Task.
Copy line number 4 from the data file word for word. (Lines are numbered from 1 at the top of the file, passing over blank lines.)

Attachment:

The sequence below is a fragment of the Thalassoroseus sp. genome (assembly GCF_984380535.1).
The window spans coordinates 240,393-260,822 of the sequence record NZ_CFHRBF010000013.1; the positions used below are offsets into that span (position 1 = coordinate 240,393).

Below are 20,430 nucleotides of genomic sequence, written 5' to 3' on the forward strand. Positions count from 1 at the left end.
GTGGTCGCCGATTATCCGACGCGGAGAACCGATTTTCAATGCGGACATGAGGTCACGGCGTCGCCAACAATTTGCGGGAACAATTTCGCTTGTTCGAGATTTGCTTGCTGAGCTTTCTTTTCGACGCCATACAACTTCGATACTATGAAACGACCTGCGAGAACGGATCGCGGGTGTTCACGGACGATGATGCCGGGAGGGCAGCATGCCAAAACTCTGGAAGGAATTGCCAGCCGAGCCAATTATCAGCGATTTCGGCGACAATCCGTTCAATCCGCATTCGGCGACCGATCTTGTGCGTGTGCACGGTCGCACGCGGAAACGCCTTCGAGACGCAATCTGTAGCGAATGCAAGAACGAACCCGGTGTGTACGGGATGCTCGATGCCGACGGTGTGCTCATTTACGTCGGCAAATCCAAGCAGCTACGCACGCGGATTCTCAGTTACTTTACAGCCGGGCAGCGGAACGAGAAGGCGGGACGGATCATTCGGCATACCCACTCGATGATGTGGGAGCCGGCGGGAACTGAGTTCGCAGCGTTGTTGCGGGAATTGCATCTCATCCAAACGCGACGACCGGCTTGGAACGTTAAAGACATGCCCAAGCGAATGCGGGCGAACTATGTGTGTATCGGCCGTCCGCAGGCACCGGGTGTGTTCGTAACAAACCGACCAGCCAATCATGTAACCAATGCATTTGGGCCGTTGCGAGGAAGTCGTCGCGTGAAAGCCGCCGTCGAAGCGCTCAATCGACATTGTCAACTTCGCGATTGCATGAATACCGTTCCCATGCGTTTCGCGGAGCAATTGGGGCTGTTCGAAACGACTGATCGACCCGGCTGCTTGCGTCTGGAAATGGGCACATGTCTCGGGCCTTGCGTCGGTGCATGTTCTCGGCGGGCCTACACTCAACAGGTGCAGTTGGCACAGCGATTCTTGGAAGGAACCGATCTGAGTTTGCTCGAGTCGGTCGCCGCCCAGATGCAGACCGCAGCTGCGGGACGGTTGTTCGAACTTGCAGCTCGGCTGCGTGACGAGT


GTGGTCGCCGATTATCCGACGCGGAGAACCGATTTTCAATGCGGACATGAGGTCACGGCGTCGCCAACAATTTGCGGGAACAATTTCGCTTGTTCGAGATTTGCTTGCTGAGCTTTCTTTTCGACGCCATACAACTTCGATACTATGAAACGACCTGCGAGAACGGATCGCGGGTGTTCACGGACGATGATGCCGGGAGGGCAGCATGCCAAAACTCTGGAAGGAATTGCCAGCCGAGCCAATTATCAGCGATTTCGGCGACAATCCGTTCAATCCGCATTCGGCGACCGATCTTGTGCGTGTGCACGGTCGCACGCGGAAACGCCTTCGAGACGCAATCTGTAGCGAATGCAAGAACGAACCCGGTGTGTACGGGATGCTCGATGCCGACGGTGTGCTCATTTACGTCGGCAAATCCAAGCAGCTACGCACGCGGATTCTCAGTTACTTTACAGCCGGGCAGCGGAACGAGAAGGCGGGACGGATCATTCGGCATACCCACTCGATGATGTGGGAGCCGGCGGGAACTGAGTTCGCAGCGTTGTTGCGGGAATTGCATCTCATCCAAACGCGACGACCGGCTTGGAACGTTAAAGACATGCCCAAGCGAATGCGGGCGAACTATGTGTGTATCGGCCGTCCGCAGGCACCGGGTGTGTTCGTAACAAACCGACCAGCCAATCATGTAACCAATGCATTTGGGCCGTTGCGAGGAAGTCGTCGCGTGAAAGCCGCCGTCGAAGCGCTCAATCGACATTGTCAACTTCGCGATTGCATGAATACCGTTCCCATGCGTTTCGCGGAGCAATTGGGGCTGTTCGAAACGACTGATCGACCCGGCTGCTTGCGTCTGGAAATGGGCACATGTCTCGGGCCTTGCGTCGGTGCATGTTCTCGGCGGGCCTACACTCAACAGGTGCAGTTGGCACAGCGATTCTTGGAAGGAACCGATCTGAGTTTGCTCGAGTCGGTCGCCGCCCAGATGCAGACCGCAGCTGCGGGACGGTTGTTCGAACTTGCAGCTCGGCTGCGTGACGAGT